A Wisconsin judge rejected efforts by prosecutors to tar the image of Kyle Rittenhouse, who is charged in the shooting deaths of two men during last summer’s Kenosha riots. He is also charged with wounding a third man.
On Friday, Kenosha County Circuit Judge Bruce Schroeder rejected two of three efforts by Assistant District Attorney Thomas Binger to use incidents linked to what he called a “strong theory of case — that he’s essentially a teen vigilante involving himself in things that don’t concern him,” according to the Milwaukee Journal-Sentinel.
Schroeder poured cold water on the third effort by the prosecution to show an unrelated video to the jury, but did not make a final ruling.
Binger said Rittenhouse, now 18, was a “chaos tourist” who was “drawn like a moth to the flame” to riots, according to the Journal-Times of Racine, Wisconsin.
Binger said Rittenhouse, after being freed from jail long after the riots, met leaders of the Proud Boys when he went to a tavern. Photos of the meeting were posted on social media. Binger also claimed Rittenhouse met national Proud Boys leaders in Miami.
“The defendant, I believe, was drawn to this incident because of his beliefs, which I believe are consistent with those of the Proud Boys,” Binger said, according to the Journal Times.
Defense attorney Corey Chirafisi countered that there is not a shred of evidence that Rittenhouse was ever connected to the Proud Boys.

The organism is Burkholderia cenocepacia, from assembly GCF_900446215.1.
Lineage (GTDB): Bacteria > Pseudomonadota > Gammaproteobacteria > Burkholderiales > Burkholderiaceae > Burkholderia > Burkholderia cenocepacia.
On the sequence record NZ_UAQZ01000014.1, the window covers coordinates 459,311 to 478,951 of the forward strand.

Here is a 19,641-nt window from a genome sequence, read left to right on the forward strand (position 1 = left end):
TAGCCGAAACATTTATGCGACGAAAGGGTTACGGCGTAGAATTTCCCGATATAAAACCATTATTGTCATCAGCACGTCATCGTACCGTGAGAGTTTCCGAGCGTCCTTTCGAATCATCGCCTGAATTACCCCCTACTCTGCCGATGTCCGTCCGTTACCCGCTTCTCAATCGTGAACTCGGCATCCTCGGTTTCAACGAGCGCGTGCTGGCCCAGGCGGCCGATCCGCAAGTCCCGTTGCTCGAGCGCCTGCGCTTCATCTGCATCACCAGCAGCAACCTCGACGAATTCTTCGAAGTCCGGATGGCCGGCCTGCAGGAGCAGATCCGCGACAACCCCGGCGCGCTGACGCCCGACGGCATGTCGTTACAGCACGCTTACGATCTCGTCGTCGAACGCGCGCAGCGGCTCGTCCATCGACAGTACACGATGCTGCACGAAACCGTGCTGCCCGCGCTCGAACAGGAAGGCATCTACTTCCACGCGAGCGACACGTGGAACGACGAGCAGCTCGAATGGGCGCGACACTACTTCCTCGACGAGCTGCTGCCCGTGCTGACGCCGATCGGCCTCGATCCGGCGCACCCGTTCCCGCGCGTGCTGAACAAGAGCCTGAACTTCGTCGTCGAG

“This is not a political trial, this is not going to be a political trial,” Schroeder said, according to the Journal Times, noting that the connection was not relevant and could not be used unless evidence materializes that Rittenhouse met with the group on the night of the shooting.
Schroeder also rejected a prosecution request to use a video from June 2020 that showed Rittenhouse hitting a girl fighting with his sister.
An August 2020 video the prosecution wanted to introduce was not rejected, although Schroeder said he was leaning against allowing it.
The video shows what appear to be thieves running from a CVS store and stashing items in a trunk.
A speaker the prosecution says was Rittenhouse then says, “Bro, I wish I had my (expletive) AR, I’d start shooting rounds at them.”
“That video doesn’t show anything, he didn’t have a gun, he was sitting in a vehicle having a conversation with someone, he never made contact with those people. If you watch the video they don’t even know he’s there,” Chirafisi said, according to the Journal Times. “He doesn’t do anything. He doesn’t open his window. He doesn’t honk his horn. He doesn’t insert himself (into the situation). He could have, but he didn’t.”
“This is giving the jury an honest insight into the defendant’s state of mind. This is information the jury should have in making those decisions, they drive to hear the truth of what the defendant is thinking,” he said, according to the Journal Times.
Schroeder indicated he is against allowing the video to be used, but did not make a final ruling, the newspaper reported.
The trial is scheduled to begin Nov. 1.
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